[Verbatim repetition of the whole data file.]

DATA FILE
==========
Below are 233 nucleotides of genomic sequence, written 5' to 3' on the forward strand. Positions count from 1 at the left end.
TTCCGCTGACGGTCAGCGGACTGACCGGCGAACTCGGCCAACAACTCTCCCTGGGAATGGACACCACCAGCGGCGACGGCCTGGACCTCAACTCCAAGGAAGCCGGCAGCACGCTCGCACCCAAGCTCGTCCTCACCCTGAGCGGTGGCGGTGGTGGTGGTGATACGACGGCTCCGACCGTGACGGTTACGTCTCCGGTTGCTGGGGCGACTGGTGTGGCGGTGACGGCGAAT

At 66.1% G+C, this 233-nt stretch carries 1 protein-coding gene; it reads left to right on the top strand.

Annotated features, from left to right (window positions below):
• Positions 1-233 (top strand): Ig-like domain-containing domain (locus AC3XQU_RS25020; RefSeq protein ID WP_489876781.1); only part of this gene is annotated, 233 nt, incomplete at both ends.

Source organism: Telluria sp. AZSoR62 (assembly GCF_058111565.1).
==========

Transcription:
Below are 233 nucleotides of genomic sequence, written 5' to 3' on the forward strand. Positions count from 1 at the left end.
TTCCGCTGACGGTCAGCGGACTGACCGGCGAACTCGGCCAACAACTCTCCCTGGGAATGGACACCACCAGCGGCGACGGCCTGGACCTCAACTCCAAGGAAGCCGGCAGCACGCTCGCACCCAAGCTCGTCCTCACCCTGAGCGGTGGCGGTGGTGGTGGTGATACGACGGCTCCGACCGTGACGGTTACGTCTCCGGTTGCTGGGGCGACTGGTGTGGCGGTGACGGCGAAT

At 66.1% G+C, this 233-nt stretch carries 1 protein-coding gene; it reads left to right on the top strand.

Annotated features, from left to right (window positions below):
• Positions 1-233 (top strand): Ig-like domain-containing domain (locus AC3XQU_RS25020; RefSeq protein ID WP_489876781.1); only part of this gene is annotated, 233 nt, incomplete at both ends.

Source organism: Telluria sp. AZSoR62 (assembly GCF_058111565.1).